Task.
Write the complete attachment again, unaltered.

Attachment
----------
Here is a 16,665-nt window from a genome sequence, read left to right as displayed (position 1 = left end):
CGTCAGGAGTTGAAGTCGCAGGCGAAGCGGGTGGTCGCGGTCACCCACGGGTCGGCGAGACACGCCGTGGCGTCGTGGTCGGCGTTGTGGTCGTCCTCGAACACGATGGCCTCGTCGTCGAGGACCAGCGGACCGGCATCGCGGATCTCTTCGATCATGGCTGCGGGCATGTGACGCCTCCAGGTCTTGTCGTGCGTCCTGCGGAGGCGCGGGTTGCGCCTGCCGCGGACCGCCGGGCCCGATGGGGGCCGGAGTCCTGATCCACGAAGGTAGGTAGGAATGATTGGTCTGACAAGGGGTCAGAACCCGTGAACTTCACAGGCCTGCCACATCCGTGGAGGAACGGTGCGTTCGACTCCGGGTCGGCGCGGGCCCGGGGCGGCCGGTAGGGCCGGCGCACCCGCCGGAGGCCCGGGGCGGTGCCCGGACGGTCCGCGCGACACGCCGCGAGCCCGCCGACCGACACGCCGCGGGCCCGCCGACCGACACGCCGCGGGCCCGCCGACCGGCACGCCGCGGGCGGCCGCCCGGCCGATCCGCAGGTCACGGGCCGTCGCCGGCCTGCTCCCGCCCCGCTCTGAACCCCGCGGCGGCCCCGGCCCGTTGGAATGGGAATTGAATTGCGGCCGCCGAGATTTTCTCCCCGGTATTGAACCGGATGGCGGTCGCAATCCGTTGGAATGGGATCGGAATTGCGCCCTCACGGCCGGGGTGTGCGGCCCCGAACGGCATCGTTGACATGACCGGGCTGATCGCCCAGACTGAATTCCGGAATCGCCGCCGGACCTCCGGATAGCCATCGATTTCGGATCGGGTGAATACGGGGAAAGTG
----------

Here is a 16,665-nt window from a genome sequence, read left to right as displayed (position 1 = left end):
CGTCAGGAGTTGAAGTCGCAGGCGAAGCGGGTGGTCGCGGTCACCCACGGGTCGGCGAGACACGCCGTGGCGTCGTGGTCGGCGTTGTGGTCGTCCTCGAACACGATGGCCTCGTCGTCGAGGACCAGCGGACCGGCATCGCGGATCTCTTCGATCATGGCTGCGGGCATGTGACGCCTCCAGGTCTTGTCGTGCGTCCTGCGGAGGCGCGGGTTGCGCCTGCCGCGGACCGCCGGGCCCGATGGGGGCCGGAGTCCTGATCCACGAAGGTAGGTAGGAATGATTGGTCTGACAAGGGGTCAGAACCCGTGAACTTCACAGGCCTGCCACATCCGTGGAGGAACGGTGCGTTCGACTCCGGGTCGGCGCGGGCCCGGGGCGGCCGGTAGGGCCGGCGCACCCGCCGGAGGCCCGGGGCGGTGCCCGGACGGTCCGCGCGACACGCCGCGAGCCCGCCGACCGACACGCCGCGGGCCCGCCGACCGACACGCCGCGGGCCCGCCGACCGGCACGCCGCGGGCGGCCGCCCGGCCGATCCGCAGGTCACGGGCCGTCGCCGGCCTGCTCCCGCCCCGCTCTGAACCCCGCGGCGGCCCCGGCCCGTTGGAATGGGAATTGAATTGCGGCCGCCGAGATTTTCTCCCCGGTATTGAACCGGATGGCGGTCGCAATCCGTTGGAATGGGATCGGAATTGCGCCCTCACGGCCGGGGTGTGCGGCCCCGAACGGCATCGTTGACATGACCGGGCTGATCGCCCAGACTGAATTCCGGAATCGCCGCCGGACCTCCGGATAGCCATCGATTTCGGATCGGGTGAATACGGGGAAAGTG